Will this study cure deafness? No, this study is not intended to cure deafness and it will not affect your hearing.
I already know I am deaf, how will I benefit from participating in this study? Some people are interested to know why they became deaf or hard-of-hearing. One benefit from this study is that you may find out the reason that you are deaf or hard-of-hearing. Your participation may also benefit society by helping us understand how different people feel about genetic testing for deafness/hard-of-hearing. This may help improve genetic counseling for deafness.
How many people have had this genetic test? This is the most common genetic test for deaf and hard-of-hearing people. Hundreds of people from all over the world have had this genetic test since it became available in the late 1990s.
Will it hurt to have the genetic test? No, because the brush we use is soft and we gently rub the inside of your cheek for some cells for the genetic test.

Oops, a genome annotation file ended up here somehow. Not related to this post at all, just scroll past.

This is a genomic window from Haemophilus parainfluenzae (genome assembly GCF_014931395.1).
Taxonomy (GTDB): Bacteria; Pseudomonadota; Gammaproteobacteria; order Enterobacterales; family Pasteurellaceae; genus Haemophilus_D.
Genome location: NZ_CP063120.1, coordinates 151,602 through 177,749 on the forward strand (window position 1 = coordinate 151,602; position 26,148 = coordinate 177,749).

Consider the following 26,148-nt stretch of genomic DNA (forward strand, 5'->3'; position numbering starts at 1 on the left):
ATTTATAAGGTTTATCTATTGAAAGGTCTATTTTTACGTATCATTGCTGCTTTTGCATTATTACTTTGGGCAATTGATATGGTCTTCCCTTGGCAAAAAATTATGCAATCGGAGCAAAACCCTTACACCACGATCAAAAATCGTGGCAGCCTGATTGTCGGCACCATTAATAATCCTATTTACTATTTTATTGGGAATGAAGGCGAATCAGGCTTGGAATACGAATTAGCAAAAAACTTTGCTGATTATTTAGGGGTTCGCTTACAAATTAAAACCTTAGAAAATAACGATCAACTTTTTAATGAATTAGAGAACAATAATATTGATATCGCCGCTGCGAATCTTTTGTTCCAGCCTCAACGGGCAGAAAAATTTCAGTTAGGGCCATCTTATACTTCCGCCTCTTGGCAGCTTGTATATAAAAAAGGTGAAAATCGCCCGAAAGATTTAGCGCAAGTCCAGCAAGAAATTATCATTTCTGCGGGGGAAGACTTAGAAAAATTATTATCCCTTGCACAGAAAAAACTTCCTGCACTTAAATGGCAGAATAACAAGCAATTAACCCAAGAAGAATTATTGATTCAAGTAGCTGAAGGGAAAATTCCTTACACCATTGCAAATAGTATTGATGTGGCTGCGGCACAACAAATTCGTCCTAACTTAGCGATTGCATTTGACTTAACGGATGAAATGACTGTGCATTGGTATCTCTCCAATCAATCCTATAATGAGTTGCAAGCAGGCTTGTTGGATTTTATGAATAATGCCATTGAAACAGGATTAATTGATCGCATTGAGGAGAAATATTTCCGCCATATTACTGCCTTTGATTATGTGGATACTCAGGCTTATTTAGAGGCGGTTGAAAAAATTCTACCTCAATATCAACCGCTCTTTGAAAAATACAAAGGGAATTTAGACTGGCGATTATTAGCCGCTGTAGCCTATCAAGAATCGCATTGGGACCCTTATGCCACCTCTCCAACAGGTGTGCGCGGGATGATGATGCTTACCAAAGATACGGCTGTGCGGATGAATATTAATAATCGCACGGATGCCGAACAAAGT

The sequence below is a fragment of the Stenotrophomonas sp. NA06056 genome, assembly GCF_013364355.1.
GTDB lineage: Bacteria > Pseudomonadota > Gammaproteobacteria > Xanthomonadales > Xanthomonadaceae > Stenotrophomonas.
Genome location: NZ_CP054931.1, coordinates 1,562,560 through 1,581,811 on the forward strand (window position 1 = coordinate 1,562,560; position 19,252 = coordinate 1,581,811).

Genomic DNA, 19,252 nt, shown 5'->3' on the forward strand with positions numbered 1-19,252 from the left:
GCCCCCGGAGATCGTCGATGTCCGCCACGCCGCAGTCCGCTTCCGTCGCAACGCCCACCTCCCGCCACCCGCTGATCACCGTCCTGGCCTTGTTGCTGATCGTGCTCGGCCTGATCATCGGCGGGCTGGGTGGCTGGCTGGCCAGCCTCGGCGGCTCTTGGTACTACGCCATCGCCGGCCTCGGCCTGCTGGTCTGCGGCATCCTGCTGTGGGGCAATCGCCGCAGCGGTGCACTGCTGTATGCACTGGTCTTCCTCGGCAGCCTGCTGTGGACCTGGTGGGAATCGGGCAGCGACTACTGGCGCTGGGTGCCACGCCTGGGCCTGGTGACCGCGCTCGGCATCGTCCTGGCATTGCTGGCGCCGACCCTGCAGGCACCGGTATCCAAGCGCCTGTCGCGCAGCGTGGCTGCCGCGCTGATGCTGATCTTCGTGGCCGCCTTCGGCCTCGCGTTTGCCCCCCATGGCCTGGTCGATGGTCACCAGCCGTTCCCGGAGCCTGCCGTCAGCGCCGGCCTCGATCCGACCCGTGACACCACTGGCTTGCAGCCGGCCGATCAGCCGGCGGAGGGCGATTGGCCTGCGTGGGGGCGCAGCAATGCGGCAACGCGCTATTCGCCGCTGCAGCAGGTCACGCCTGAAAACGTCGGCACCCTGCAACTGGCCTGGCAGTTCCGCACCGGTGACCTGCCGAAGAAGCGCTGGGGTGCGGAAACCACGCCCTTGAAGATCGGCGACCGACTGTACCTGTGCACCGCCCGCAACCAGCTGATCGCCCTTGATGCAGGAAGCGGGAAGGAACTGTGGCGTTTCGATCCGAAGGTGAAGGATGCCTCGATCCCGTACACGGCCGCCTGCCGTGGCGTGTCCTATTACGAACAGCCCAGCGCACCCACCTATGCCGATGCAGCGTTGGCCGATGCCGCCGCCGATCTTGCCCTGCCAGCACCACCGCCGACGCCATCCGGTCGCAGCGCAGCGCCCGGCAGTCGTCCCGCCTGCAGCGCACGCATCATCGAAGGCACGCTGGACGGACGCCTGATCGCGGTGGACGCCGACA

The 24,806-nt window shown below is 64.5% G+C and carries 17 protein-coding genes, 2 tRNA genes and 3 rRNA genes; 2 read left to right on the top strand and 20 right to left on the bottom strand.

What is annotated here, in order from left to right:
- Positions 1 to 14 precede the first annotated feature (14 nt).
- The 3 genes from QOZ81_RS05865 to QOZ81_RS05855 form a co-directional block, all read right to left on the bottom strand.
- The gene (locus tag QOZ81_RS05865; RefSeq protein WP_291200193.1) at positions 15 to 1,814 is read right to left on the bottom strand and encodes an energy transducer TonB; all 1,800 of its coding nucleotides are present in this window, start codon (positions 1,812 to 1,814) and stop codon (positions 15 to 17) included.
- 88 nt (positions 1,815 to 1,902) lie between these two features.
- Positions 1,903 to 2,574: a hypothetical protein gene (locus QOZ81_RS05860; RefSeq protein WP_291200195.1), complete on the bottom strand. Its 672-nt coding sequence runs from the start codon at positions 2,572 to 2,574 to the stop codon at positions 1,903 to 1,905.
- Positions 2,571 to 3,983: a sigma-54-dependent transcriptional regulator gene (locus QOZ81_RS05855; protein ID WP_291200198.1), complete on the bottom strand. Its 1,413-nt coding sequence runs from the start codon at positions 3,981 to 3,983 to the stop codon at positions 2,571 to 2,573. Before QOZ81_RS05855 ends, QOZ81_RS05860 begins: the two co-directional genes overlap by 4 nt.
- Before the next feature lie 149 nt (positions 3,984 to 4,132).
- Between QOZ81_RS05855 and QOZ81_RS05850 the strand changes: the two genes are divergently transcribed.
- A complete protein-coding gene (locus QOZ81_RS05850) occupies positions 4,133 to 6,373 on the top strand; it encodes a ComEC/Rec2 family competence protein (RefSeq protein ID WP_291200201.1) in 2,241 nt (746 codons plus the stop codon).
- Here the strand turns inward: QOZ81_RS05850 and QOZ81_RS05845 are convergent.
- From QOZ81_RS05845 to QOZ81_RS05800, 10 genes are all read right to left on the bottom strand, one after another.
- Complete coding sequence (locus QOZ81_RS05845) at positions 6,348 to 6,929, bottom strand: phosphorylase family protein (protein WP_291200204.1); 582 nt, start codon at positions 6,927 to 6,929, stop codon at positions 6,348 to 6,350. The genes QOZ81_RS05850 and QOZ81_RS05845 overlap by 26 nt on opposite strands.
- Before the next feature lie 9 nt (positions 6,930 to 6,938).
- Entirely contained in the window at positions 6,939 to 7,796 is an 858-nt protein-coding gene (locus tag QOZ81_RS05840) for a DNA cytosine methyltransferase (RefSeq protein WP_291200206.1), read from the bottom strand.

Will the overall findings of the study be shared with the deaf, hard of hearing, and hearing communities? Yes, we will share the findings of this project with the deaf/hard-of-hearing and hearing communities through newsletters, presentations, and scientific publications. More important, your name will remain confidential.
Who will have access to my genetic and audiology test results if I participate? Only you and our research team will know your genetic and audiology test results. No one else will have access to your results without your permission.
What will happen to my genetic sample? Your genetic sample will be analyzed in a UCLA laboratory and then will be destroyed at the end of the study. Your sample will not be shared with anyone else.